‘Love me do’ and ‘James Bond vs Dr No’ celebrate their 60th birthdays this Wednesday

'Love me do' and 'James Bond vs Dr No' celebrate their 60th birthdays this Wednesday

“Love Me Do”, “silly love song”

“Love Me Do” launched the Beatles’ career, here in 1968 with Paul McCartney, John Lennon, Ringo Starr and George Harrison from left to right.

AFP archive

On October 5, 1962, The Beatles released their first original single, “Love Me Do.” A naïve title penned by Paul McCartney at the age of 16 that launched their career. This “silly love song” was inspired by his then-girlfriend Iris Caldwell, who was also previously George Harrison’s.

“Love love me do, you know I love you, Ill always be true, So please, love me do” is the title of the British group’s most famous “stupid love song”, which has since become a cult .

“Bond, James Bond”

On the same day, Terence Young’s James Bond vs. Dr. No was screened for the first time in a darkroom in the UK. Produced on a modest budget, this adaptation of Ian Fleming’s novel, published in 1958, starring Sean Connery and Ursula Andres as James Bond’s first and sculptural girl, would quickly become a success.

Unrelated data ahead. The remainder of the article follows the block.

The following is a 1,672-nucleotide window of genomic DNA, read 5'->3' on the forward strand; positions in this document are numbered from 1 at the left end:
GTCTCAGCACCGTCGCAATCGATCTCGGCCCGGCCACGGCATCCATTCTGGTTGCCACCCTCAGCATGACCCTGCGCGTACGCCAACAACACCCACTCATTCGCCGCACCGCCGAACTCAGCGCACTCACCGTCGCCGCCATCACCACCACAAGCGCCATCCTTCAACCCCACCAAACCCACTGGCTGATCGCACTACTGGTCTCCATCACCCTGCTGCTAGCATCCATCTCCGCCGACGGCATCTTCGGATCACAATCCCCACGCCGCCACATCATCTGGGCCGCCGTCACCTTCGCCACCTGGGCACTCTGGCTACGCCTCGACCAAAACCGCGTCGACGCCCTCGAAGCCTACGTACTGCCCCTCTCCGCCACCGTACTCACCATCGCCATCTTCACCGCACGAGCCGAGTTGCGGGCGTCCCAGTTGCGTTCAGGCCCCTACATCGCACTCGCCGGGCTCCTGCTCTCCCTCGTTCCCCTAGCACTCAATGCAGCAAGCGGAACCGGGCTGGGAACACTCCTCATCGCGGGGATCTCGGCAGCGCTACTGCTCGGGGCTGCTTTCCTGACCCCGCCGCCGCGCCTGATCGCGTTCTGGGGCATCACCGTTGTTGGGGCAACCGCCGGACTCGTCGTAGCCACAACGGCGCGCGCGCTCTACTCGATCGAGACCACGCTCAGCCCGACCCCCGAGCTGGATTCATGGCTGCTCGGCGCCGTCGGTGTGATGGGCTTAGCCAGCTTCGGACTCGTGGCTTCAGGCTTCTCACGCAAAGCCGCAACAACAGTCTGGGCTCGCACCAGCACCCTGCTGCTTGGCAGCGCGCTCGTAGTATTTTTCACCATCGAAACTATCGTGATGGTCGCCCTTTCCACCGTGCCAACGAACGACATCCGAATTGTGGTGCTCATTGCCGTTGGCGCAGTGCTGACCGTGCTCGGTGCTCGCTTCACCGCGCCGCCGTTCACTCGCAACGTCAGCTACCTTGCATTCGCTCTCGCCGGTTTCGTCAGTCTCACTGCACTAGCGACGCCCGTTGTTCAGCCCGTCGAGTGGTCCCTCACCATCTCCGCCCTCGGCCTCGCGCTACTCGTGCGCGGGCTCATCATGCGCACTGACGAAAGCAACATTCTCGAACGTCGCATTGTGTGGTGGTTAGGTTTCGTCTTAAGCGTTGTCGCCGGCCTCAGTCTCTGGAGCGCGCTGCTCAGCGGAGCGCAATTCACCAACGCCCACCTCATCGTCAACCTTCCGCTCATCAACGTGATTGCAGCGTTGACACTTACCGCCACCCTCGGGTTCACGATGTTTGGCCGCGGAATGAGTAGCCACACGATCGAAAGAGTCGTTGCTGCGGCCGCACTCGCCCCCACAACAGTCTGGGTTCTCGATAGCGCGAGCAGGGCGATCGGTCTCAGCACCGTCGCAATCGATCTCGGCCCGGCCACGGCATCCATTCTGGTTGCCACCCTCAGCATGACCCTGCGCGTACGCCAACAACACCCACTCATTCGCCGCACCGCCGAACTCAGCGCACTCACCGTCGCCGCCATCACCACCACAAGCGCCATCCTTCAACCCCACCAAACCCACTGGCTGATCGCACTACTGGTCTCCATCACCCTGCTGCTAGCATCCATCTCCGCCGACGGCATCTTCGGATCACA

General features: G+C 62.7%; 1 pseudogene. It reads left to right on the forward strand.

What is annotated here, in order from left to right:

“James Bond vs. Dr. No” is also an opportunity for 007 to utter his famous and mythical “Bond, James Bond” for the first time. A cult phrase that would then return in almost all 26 films of the saga.

James Bond doesn’t like the Beatles

It’s as bad as listening to the Beatles without headphones.

Two years later, the Beatles had become the biggest band in the world, and pop music was already a cultural revolution in progress. James Bond, who found his audience, is rather a defender of the establishment and the old culture. The tension between the franchise and the Beatles grew in 1964 when “Goldfinger” was released, marked by a line that would cause many conversations. During an intense flirting scene, 007 is with a lady in his bedroom when he notices that the champagne has gone cold. An unacceptable situation for His Majesty’s spy and the opportunity for him to utter another of his iconic lines: “My dear, there are things that are not done, such as drinking Dom Pérignon 53 above 38 degrees Fahrenheit. It’s as bad as listening to the Beatles without headphones.

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